More and more, Chicago's prosecutors are developing a hardline stance against gun crime. They've altered their policy for criminal justice to ensure more convictions for those facing weapon charges in Cook County.
Their new tactic is simple. In order to secure more convictions for felony gun possession, prosecutors are avoiding preliminary hearings in front of a judge. Instead, they're opting to have a grand jury approve the charges.
During the early stages of a case, either a grand jury or judge can decide if enough probable cause exists to proceed with the trial. Officials from the in state's attorney's office explained the reason for their policy shift: while individual judges can prove unpredictable, grand juries almost always side with the prosecution and indict the accused.
State Prosecution's Policy Shift Means More Felony Gun Convictions
Roughly a month and half ago, State's Attorney Anita Alvarez ordered her prosecutors to push felony gun-possession cases in front of grand juries. In the past, these cases were presented in front of judges.
“We believe this policy has the potential to strengthen our gun cases by providing greater consistency, allowing more time to gather evidence and build stronger cases, and helping to ensure that violent gun offenders stay behind bars as long as possible,” Sally Davis, a spokesperson for Alvarez, told the Chicago Sun Times.
The new policy has made it clear that the state's prosecution intends to take weapons chargesseriously. They've stated that they believe criminals don't think punishment for these crimes will be certain, and they're making it clear that they intend to change that.
Cook County police have also stated they would like to see more convictions. A new program has been enacted in two of the three Chicago detective departments. These departments will investigate every arrestee, tracking down evidence to connect them to the weapon.
Previously, the testimony of the arresting officer was the only evidence linking suspects to the weapon in question. Now, those facing trial stand a higher chance of conviction under the substantial evidence gathered by Chicago detectives.
“There is no greater public safety issue in Chicago than gun violence, and the state's attorney is constantly looking for new or creative ways to crack down on the repeat felony gun offenders who are wreaking the most havoc on our streets,” said Daly.
The State's Attorney's newly adopted stance is no doubt a response to Chicago's gun crime problem being placed in the limelight. Chicago's gun laws and corresponding crime rate has put it at the center of our country's gun control debate. With the nation's focus on Chicago's gun crime, prosecutors are likely eager to make an example of accused criminals for political reasons.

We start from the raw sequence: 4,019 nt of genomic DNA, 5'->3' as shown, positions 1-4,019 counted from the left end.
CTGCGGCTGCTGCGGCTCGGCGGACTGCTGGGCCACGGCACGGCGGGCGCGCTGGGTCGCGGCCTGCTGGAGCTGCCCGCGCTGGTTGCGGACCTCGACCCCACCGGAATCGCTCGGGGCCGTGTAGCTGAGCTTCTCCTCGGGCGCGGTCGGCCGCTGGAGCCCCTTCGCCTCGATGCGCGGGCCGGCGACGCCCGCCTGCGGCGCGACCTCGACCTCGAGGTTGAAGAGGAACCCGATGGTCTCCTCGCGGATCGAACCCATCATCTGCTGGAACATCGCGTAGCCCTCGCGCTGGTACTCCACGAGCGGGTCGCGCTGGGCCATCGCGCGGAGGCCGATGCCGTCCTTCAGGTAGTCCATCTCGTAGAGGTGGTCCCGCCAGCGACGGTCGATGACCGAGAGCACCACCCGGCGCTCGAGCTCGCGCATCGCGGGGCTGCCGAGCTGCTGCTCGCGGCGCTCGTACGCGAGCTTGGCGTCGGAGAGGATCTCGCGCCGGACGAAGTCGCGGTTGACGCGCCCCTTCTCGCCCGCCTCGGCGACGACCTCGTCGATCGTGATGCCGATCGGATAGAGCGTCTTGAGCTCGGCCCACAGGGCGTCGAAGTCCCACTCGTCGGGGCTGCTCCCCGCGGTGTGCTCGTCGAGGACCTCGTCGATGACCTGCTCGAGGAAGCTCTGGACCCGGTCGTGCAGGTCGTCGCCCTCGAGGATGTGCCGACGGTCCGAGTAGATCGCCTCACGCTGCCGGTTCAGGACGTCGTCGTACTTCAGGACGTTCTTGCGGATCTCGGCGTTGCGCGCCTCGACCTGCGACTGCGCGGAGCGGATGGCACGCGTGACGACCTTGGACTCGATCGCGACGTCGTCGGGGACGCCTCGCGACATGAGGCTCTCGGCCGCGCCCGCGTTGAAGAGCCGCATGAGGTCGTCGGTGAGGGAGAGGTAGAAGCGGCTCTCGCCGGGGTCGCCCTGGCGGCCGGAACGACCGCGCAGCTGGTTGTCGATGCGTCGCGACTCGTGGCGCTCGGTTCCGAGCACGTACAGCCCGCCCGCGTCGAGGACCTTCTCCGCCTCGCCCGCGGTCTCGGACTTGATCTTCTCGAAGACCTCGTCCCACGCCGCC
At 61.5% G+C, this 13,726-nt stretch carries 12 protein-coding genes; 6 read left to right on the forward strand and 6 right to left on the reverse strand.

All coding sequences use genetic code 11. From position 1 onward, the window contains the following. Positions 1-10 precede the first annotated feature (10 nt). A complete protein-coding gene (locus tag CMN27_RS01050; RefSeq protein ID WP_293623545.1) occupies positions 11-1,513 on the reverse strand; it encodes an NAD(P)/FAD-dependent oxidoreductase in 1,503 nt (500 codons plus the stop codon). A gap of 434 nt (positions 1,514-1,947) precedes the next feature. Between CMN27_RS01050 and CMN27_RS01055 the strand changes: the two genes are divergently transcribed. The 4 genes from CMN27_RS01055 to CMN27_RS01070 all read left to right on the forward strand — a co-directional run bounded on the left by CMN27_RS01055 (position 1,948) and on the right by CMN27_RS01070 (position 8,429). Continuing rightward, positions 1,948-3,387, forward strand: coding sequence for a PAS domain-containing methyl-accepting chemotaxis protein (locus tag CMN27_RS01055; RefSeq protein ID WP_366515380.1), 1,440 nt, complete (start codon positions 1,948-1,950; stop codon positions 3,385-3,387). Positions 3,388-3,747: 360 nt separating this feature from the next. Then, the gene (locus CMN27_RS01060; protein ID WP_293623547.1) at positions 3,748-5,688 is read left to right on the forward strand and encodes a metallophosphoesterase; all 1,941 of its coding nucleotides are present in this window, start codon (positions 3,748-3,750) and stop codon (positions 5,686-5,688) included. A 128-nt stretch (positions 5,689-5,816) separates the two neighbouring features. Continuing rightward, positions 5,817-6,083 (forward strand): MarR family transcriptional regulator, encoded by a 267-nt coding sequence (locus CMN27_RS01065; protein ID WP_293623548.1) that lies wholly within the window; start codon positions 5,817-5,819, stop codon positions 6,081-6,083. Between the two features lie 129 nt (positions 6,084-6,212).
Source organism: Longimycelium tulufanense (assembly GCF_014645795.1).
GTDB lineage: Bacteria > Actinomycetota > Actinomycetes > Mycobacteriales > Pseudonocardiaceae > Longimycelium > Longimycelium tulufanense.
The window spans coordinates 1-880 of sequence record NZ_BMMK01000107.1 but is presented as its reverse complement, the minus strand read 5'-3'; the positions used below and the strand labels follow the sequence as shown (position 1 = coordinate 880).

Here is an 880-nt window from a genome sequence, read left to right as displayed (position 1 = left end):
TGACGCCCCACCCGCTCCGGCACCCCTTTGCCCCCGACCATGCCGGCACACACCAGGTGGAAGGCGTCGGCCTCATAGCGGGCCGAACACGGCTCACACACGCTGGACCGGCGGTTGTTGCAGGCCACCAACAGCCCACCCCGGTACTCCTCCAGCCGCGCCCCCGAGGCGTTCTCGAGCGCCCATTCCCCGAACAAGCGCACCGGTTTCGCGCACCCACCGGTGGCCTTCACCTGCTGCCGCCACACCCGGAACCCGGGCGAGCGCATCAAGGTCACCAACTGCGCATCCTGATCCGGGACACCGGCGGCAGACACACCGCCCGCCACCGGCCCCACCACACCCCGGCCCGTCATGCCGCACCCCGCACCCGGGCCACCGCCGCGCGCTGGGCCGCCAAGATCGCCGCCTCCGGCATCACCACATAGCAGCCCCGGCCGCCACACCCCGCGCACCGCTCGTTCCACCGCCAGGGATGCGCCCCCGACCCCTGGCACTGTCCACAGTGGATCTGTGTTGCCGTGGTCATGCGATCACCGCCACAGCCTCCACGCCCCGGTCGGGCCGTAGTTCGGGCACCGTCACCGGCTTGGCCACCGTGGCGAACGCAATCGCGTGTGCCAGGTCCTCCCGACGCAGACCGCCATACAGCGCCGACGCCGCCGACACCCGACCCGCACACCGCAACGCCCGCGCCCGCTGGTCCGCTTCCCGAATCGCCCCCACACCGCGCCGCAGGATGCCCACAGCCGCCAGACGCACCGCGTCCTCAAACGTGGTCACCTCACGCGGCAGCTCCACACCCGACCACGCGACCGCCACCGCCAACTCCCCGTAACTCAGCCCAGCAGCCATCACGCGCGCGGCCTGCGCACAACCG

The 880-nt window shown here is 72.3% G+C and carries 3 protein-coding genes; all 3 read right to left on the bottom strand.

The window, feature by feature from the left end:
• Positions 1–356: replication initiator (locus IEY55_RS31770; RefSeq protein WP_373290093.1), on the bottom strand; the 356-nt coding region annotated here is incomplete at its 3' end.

The Political Motivations behind Weapons Convictions
It's no secret that Chicago has a gun crime problem. Daly stated that Alvarez's new policy is addressing hundreds of gun deaths in this year alone.
But the policy shift is not without a political motive. As stated above, Chicago gun crime is a hot topic in gun control debates across the country. Alvarez has much to gain from her tough-on-crime stance—she faces serious competition in her bid for re-election in 2016.
“Criminal defense attorneys may not be pleased with this new initiative because it may make things tougher for their illegal gun toting clients, but that is not a fair reason to bring political allegations into the discussion,” Daly said.
But Chicago gun crime will certainly be a hot button issue next year, and citizens on trial shouldn't be used as pawns in a larger political battle. In their zeal to put gun offenders behind bars, prosecutors may trample the rights of accused. When the prosecution seeks to make an example of individual offenders for political reasons, it stands to reason that those offenders face a higher chance of conviction – and harsher punishments – than under normal circumstances.
Some representatives from the criminal justice community doubt grand juries will have a significant impact on gun cases. Daly herself told the Sun Times she didn't have statistics on how often judges have tossed out weapon charge cases during the preliminary stages of cases, and that the State's Attorney's
Office is currently gathering that information. But if a judge dismisses a case because of a lack of probable cause, perhaps that case genuinely should have been dismissed.
If you've been accused of a weapon crime in Cook County, you face serious penalties—including heavy fines, incarceration, and a tarnished criminal record. For aggressive criminal defense, get in touch with an experienced weapons crimes attorney.